How To Bottom Water Succulents (Plus Care Tips)

Watering succulents is tricky, especially if you’re new to these plants. Thus, learning how to bottom water succulents is necessary to ensure that they remain healthy.

Bottom watering is a method that you use when your succulents aren’t receiving enough water. It’s a technique of watering that directly sends water to the roots of your flora.

Luckily, you found this post! Keep reading as we will explain how to bottom water succulents, when, and how often you should do it, as well as some care tips to keep them in good shape!

Potted plant in water

When Should You Bottom Water Your Succulents?

As we mentioned above, bottom-watering is needed when your succulent plants are no longer receiving enough water to sustain them.

It’s commonly the case when your plants are root-bounded or have developed hydrophobic soil. So, here’s all you need to know about them:

What is Root-Bounding?

Root bounding is basically your plants outgrowing their pots. As the name suggests, it means the roots have grown so much that they fill the whole pot space.

When a plant is root-bound, it’s suffocated by its own roots and can no longer absorb any nutrients or water. This results in dehydration which could kill your succulents.

Did you notice some roots shooting out of the pot’s drainage holes? Can you observe some yellowing of the leaves and stems even though you’re watering them consistently?

These are the common symptoms of a root-bound plant and your best course of action is to bottom-water or repot your succulents.

What is a Hydrophobic Soil?

A hydrophobic soil restricts your succulents’ water absorption. It happens when the soil of your pot gets so hard and compact that it can no longer keep water.

Does the water go straight to the drainage holes of the pot when you water your succulents? Did you notice that the potting soil is constantly dry? These are signs of water-repellent soil.

The effects of hydrophobic soil are similar to a root-bound plant. Your plants appear dehydrated and yellow even though you water them. For this, you should bottom-water your succulents.

Also Check: Fast Growing Succulents

How to Bottom Water Your Succulents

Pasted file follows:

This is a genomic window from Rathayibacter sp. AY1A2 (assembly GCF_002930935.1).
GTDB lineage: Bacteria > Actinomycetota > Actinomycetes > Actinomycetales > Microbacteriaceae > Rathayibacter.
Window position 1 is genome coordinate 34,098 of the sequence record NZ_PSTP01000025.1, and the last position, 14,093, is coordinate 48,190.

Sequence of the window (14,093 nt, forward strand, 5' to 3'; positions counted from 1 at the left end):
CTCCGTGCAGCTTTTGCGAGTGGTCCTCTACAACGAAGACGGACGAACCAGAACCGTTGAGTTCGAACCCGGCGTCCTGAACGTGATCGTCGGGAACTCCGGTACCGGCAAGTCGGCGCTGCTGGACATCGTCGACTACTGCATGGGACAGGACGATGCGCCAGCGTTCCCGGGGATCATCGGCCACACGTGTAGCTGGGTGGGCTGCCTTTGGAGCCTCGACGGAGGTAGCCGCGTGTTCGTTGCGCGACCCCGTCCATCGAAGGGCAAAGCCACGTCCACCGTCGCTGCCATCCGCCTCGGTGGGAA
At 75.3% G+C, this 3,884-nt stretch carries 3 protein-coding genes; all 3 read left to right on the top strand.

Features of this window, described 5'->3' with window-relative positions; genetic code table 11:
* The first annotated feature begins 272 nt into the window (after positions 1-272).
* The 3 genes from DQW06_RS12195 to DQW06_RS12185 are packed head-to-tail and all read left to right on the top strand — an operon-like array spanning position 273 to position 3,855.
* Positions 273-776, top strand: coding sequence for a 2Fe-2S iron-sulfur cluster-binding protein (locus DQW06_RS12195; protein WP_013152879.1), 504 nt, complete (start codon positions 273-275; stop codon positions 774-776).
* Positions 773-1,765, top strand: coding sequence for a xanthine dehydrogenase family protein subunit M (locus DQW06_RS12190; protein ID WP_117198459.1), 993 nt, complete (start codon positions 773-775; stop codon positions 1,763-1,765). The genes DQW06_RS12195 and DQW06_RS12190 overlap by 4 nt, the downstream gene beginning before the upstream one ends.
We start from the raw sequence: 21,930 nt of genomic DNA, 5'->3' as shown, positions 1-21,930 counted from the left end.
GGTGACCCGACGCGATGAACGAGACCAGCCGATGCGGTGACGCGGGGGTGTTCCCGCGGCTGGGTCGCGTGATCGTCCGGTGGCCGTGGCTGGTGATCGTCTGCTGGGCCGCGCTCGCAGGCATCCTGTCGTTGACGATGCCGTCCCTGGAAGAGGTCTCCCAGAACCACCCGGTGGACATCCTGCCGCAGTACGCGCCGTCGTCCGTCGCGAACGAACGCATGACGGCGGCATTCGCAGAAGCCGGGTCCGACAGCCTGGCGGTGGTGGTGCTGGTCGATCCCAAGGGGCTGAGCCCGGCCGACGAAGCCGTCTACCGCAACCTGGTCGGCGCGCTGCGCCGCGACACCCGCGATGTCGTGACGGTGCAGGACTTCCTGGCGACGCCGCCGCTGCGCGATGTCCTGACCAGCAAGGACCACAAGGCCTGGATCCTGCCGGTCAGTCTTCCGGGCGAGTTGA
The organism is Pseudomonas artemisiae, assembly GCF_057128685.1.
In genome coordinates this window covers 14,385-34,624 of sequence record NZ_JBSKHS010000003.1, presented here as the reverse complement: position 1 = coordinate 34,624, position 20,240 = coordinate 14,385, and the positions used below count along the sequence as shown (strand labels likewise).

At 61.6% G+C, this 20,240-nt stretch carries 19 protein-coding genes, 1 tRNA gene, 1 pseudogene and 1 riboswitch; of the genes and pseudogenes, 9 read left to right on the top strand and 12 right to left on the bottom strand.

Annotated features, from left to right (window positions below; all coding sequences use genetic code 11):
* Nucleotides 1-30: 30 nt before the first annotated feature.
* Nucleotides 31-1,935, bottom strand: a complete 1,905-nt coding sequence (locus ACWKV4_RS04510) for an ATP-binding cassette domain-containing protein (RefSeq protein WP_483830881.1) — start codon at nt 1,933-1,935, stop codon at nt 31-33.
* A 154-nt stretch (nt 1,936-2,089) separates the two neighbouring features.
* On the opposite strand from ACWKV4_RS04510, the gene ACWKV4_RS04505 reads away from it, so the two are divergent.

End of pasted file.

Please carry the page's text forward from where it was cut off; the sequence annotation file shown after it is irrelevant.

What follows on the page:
Bottom watering your succulent plants is simple. For this, you’ll only need two things: water and containers large enough to put your potted plants in.

Follow these steps to bottom-water your succulent plants:

  1. First, find a container, tray, or basin large enough to hold your succulents.
  2. Fill your container with water, enough to reach half the length of your succulent pots.
  3. Use distilled water or rainwater to get the best results.
  4. Avoid using tap water as it may contain chlorine that can damage the roots of your plants.
  5. Leave the pots submerged for 5 to 10 minutes (longer if root-bound or hydrophobic) enough for the water to reach the top of the potting soil.

To check if the water has soaked your plants well enough, press a finger on the soil about one to two inches deep. You might need to check a few times so that you don’t over-water them.

If you feel that the soil is moist, it means it has absorbed enough water and you can take them out of the container. Then, allow the pots to drain for a few minutes.

Bottom water your succulent plants once a month to keep them healthy. It’s a good way to maintain them, especially if you don’t plan on repotting them anytime soon.

Benefits of Bottom-Watering

Colorful succulents

Now that you know how to bottom-water your succulents, let’s go on to the benefits of this method. What are the advantages of bottom-watering your plants?

1.   Stronger Roots

Bottom-watering ensures that the root system of your plant is evenly receiving water. Because of this, it improves the health of succulent roots and, in turn, the whole plant.